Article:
{
    "people": [
        {
            "person": {
                ....
            },
            "links" : [
                {
                    "rel": "self",
                    "href": "http://example.com/people/1"
                }
            ]
        },
        {
            "person": {
                ....
            },
            "links" : [
                {
                    "rel": "self",
                    "href": "http://example.com/people/2"
                }
            ]
        }
    ],
    "links" : [
        {
            "rel": "self",
            "href": "http://example.com/people"
        }
    ]
}

Is there a simpler solution to implementing HATEOAS for collections? Or should I kiss HATEOAS goodbye for forcing me to over complicate the data structure?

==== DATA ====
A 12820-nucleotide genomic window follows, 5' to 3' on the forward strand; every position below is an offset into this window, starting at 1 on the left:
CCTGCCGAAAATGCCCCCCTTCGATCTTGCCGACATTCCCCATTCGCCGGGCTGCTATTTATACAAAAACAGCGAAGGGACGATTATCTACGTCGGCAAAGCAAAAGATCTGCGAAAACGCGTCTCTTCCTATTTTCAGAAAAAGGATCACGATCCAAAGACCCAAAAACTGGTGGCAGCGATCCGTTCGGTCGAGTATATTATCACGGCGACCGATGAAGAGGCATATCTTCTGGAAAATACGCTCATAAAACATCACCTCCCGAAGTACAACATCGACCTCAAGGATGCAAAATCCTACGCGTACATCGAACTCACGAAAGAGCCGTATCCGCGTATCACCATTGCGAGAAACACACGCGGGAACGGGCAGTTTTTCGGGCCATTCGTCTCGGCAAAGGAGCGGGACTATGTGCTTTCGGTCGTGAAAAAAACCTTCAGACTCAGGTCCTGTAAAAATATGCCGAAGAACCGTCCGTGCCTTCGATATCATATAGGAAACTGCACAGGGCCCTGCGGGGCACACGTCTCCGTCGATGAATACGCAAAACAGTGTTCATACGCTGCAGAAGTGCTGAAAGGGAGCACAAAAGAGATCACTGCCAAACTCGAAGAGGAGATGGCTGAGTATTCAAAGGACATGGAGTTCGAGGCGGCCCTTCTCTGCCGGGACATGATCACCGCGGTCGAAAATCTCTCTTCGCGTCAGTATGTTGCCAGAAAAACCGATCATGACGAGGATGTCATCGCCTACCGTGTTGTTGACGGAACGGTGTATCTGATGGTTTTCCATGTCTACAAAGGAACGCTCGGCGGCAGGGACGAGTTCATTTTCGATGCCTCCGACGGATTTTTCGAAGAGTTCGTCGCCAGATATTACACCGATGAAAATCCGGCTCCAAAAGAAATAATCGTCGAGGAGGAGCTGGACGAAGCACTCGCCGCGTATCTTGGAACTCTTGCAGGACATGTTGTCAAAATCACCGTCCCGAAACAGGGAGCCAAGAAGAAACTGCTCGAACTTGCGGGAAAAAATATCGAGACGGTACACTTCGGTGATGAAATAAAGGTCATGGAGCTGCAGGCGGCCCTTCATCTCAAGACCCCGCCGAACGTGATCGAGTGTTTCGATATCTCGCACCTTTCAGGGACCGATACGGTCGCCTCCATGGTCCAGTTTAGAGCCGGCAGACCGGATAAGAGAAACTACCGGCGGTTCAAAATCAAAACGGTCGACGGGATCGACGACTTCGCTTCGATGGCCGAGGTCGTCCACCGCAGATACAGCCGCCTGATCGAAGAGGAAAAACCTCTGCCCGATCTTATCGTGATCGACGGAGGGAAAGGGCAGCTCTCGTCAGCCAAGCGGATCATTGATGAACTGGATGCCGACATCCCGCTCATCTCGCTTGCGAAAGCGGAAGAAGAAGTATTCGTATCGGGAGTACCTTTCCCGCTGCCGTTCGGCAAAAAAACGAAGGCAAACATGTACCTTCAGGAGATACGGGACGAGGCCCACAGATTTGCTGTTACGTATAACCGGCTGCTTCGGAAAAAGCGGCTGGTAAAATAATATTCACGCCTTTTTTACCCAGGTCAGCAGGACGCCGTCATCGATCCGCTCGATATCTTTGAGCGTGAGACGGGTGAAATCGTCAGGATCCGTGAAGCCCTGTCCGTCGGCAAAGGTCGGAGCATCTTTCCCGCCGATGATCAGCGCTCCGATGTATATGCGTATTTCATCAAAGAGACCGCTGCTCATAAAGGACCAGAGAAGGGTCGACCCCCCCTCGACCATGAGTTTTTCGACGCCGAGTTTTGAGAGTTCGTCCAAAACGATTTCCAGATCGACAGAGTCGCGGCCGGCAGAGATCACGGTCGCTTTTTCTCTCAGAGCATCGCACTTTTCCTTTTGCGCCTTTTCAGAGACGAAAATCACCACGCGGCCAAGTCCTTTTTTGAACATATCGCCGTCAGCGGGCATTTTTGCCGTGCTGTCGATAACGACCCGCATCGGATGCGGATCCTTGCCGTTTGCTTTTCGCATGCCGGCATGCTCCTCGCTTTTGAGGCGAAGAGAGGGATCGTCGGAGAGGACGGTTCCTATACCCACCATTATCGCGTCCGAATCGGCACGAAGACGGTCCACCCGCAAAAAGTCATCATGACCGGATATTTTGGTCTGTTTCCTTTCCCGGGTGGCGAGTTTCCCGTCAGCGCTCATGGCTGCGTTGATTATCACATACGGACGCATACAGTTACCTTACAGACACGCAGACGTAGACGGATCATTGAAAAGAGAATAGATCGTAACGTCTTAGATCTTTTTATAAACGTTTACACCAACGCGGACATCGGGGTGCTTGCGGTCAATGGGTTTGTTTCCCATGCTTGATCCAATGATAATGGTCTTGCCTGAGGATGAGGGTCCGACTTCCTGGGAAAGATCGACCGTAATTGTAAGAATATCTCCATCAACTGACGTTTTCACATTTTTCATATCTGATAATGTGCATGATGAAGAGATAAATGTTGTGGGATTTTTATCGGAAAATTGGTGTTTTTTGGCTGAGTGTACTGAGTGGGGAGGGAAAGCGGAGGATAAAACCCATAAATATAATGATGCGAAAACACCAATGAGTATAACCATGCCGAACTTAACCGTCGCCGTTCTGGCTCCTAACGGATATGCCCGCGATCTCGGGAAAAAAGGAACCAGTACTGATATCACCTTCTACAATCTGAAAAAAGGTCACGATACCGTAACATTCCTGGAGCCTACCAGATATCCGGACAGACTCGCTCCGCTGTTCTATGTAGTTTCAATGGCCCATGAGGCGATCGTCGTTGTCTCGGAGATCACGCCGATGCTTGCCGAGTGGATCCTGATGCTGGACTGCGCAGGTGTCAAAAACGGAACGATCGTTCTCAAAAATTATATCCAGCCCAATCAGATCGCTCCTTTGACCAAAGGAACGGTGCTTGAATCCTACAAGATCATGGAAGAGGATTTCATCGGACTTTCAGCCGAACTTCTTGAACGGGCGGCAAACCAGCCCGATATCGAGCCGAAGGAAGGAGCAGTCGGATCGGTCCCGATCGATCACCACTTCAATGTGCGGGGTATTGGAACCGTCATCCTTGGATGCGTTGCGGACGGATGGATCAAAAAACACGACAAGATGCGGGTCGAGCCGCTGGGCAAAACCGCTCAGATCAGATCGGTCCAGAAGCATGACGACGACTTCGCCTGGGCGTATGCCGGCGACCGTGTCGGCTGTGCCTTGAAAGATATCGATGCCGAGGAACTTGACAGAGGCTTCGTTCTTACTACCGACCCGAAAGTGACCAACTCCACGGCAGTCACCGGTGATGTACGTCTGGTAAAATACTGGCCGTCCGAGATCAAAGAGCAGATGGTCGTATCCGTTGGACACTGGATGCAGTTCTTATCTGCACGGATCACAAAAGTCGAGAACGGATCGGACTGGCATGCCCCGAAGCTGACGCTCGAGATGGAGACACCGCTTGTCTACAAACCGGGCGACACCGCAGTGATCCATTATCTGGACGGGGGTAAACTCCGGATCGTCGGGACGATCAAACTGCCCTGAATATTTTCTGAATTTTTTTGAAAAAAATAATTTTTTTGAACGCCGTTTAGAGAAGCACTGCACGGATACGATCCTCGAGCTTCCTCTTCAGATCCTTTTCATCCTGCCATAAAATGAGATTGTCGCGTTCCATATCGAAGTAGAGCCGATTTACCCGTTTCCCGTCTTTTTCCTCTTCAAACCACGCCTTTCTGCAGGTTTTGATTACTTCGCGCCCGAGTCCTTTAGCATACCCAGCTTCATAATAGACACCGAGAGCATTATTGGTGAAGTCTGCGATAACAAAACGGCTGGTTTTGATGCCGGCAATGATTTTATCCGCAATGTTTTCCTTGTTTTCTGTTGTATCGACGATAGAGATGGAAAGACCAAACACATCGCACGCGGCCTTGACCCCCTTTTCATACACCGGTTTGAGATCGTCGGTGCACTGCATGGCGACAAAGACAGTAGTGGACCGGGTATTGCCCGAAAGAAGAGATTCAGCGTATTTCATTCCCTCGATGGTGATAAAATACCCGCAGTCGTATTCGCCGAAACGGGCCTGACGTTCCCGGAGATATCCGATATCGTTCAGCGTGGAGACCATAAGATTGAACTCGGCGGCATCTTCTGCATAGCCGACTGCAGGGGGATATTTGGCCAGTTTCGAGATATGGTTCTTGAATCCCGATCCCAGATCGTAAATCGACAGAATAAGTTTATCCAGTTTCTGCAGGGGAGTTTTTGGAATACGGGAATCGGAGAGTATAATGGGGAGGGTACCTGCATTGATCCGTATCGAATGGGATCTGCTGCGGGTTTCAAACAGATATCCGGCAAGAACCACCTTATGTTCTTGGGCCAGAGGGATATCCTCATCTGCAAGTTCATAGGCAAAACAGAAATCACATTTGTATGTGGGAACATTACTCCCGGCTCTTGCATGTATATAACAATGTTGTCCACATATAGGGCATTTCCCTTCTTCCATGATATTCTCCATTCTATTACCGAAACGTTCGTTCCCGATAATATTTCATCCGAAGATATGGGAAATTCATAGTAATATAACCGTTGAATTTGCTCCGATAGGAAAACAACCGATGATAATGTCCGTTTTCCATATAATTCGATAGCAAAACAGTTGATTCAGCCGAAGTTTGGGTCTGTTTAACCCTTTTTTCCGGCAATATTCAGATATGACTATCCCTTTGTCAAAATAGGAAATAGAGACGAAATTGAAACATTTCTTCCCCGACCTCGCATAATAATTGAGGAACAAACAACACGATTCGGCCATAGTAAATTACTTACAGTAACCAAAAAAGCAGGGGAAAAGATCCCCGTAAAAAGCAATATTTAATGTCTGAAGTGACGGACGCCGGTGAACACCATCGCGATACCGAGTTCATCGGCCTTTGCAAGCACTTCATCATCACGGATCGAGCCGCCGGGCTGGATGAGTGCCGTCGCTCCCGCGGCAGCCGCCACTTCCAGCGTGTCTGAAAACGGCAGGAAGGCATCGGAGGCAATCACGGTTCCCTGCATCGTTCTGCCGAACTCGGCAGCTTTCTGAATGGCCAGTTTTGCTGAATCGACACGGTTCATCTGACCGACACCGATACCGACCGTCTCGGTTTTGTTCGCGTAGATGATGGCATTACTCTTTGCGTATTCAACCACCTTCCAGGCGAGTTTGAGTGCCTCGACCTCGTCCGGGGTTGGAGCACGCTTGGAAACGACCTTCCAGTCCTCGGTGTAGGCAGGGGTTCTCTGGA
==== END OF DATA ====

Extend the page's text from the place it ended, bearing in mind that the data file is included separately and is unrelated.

36

Please don't dismiss HAL so quickly just because it looks a little bloated (in its JSON form, it's quite minimal).

HAL is to JSON what HTML is to plain text.

It adds hyperlinks. You need hyperlinks and a commonly understood representation format (such as HAL or Collection+JSON) for REST. You also need HATEOAS for REST, without HATEOAS it isn't REST! HATEOAS requires hyperlinks of course.

In your case, you are trying to build a collection resource. The IANA-registered relation for that is "item" (with reverse relation "collection"). Here is the representation in HAL for a People collection:

{
    "_links": {
        "self": { "href": "http://example.com/people" },
        "item": [